The BX100 comes in a small, white box. While there aren't a lot of technical details, the packaging provides basic information like the drive's capacity and a list of the box's contents. Inside, you'll find the SSD, a mounting spacer for use with traditional 9.5mm drive bays, and a small piece of paper with a software activation key for Acronis True Image HD. If you're looking for an install guide or warranty information, you will need to visit Crucial's support website.
The BX200 looks very similar to Crucial's other 2.5-inch SSDs. The outer casing is made entirely out of metal and is covered by a grey, textured finish. The top of the drive also has a large, blue and gray sticker showing that it is part of Crucial's BX series.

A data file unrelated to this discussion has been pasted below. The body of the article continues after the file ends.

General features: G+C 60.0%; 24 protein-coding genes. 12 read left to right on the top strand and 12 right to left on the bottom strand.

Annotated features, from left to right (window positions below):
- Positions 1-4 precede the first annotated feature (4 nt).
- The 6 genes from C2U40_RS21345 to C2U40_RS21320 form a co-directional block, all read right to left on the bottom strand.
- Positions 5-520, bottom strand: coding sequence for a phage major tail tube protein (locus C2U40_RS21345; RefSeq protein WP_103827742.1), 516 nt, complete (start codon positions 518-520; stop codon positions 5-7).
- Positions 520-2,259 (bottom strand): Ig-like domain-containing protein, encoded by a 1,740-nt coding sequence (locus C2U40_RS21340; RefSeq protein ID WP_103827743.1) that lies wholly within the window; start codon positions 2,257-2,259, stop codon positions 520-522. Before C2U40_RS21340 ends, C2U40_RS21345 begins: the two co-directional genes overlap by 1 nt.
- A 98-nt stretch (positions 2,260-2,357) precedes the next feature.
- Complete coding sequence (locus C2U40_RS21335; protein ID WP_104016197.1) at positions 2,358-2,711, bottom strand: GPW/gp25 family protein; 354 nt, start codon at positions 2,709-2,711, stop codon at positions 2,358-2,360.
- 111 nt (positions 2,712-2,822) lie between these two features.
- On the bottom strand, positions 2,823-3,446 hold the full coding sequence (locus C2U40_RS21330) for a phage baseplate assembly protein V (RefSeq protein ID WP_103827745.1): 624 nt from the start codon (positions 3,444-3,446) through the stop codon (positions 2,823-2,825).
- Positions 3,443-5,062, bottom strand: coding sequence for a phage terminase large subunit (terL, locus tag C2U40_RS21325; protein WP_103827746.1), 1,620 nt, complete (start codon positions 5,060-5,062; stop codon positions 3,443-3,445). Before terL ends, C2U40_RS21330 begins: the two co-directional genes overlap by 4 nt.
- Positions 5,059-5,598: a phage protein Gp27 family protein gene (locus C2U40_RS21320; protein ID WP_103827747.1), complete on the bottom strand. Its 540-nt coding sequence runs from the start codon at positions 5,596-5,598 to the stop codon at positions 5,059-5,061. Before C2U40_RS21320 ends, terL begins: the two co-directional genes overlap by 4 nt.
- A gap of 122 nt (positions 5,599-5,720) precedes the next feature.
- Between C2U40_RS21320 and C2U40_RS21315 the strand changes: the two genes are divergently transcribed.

As I mentioned earlier, the BX200 uses Silicon Motion's new SM2256 controller. The SM2256 is powered by a 32-bit RISC CPU and is equipped with a 4-channel flash interface that supports up to 32 NAND flash devices. The controller also offers support for 256-bit encryption and the TCG Opal protocol, but, for whatever reason, they are not enabled on the BX200.
For the 480GB version of the BX200, Crucial opted to use Micron's 16nm 128Gb TLC NAND flash. Looking at the picture above, you can see that there are eight 64GB NAND flash packages on top of the PCB. The drive also has a 512MB Micron LPDDR3 memory chip that is used for caching.